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Champion Good Data To Improve Top- And Bottom-Line Results

  • Written by Chris Lynde, SaleScout
  • Published in Demanding Views

Chris Lynde CEO SaleScoutToday’s CRM and marketing automation systems provide measurement at every stage of the funnel. That’s good news for marketers who want to optimize the conversion process, and bad news for those who are used to measuring quantity over quality. Those days are over, and the focus is shifting. Sixty-eight percent of B2B marketers have made improving data quality their top priority, and for good reason. Bad data is a marketer’s worst nightmare. It costs businesses money, time and customers, and it’s the number one cause of CRM and MAP failure. Addressing this single issue is the quickest path to improving your top- and bottom-line results.

To illustrate the point, last year in the U.S. alone, CMOs invested $46 billion in CRM, sales acceleration, marketing automation and predictive analytics. That’s a big investment, but it’s only 1.5% of the total cost of bad data to U.S. businesses every year. To put it into perspective, consider this: bad data causes a loss of 12-15% of revenue at the top-line, and it adds another 15% in operational expense. That means Fortune 500 companies alone are losing $1.5 trillion at the top-line and adding another $1.8 trillion in expenses. Does anyone see the problem here?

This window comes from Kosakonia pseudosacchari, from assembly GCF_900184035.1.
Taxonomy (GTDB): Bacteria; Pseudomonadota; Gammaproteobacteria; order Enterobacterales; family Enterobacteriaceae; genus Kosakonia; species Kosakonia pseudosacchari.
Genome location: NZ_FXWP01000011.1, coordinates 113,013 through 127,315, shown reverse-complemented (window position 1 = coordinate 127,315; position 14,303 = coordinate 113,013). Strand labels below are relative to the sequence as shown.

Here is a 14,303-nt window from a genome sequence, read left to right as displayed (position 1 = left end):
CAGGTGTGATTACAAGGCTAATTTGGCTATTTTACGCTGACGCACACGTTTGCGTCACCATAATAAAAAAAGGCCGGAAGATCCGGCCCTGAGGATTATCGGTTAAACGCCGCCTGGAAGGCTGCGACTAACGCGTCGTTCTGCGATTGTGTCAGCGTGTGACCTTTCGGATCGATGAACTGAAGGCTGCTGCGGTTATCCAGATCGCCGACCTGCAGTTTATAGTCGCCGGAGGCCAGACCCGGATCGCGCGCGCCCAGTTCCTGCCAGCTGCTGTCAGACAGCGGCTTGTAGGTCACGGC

There’s been too much complacency on the data quality issue. Data isn’t normalized, and businesses have grown to expect that 25% or more of third-party data is bad. If one of your goals is to align sales and marketing, improving lead quality and contact accuracy is the first place to start. It is one of the quickest routes to building trust among teams, and it’s guaranteed to improve your pipeline and funnel metrics.

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Start by holding your data vendors to a higher standard. After all, you should get what you pay for, and you don’t want to be burning cycles chasing down leads that stand no chance of converting. Understand your ideal customer profile (ICP) and total available market (TAM). Do the strategic analysis that defines the market opportunity across customer segments — large, medium and small, and understand who the decision makers and influencers are. Measure the conversion on prospect to lead, lead to opportunity, opportunity to close/won and lead to close/won. You will also want to make sure you understand your fully loaded customer acquisition costs, average sale, average term, average monthly recurring revenue (MRR), average days to close and customer lifetime value (LTV).

Once you have this in place, you can focus on sales velocity and begin tweaking interdependent variables that impact velocity. For example, going down market, offering free trials, or changing price can significantly improve velocity. Finally, look at each lead source and channel individually, and measure the return on marketing investment.

The key point to take away is that measurements of quantity does not serve a purpose in today’s marketing environment. The last time I checked, the goal was to drive revenue, profit and market share, so it’s all about conversion and costs. These are the most important metrics you need to accurately measure your pipeline.


Chris Lynde, CEO of SaleScout Data Solutions, is a veteran of the big data industry. Under his leadership, SaleScout has become a B2B sales and marketing solutions provider recognized for data verification and accuracy, and the preferred partner for CRM hygiene, contact optimization and targeted leads. Chris is a serial entrepreneur with 35 years of experience leading startups and large database marketing divisions within public companies, including Equifax, Experian, MDC Partners and EDS/Neodata.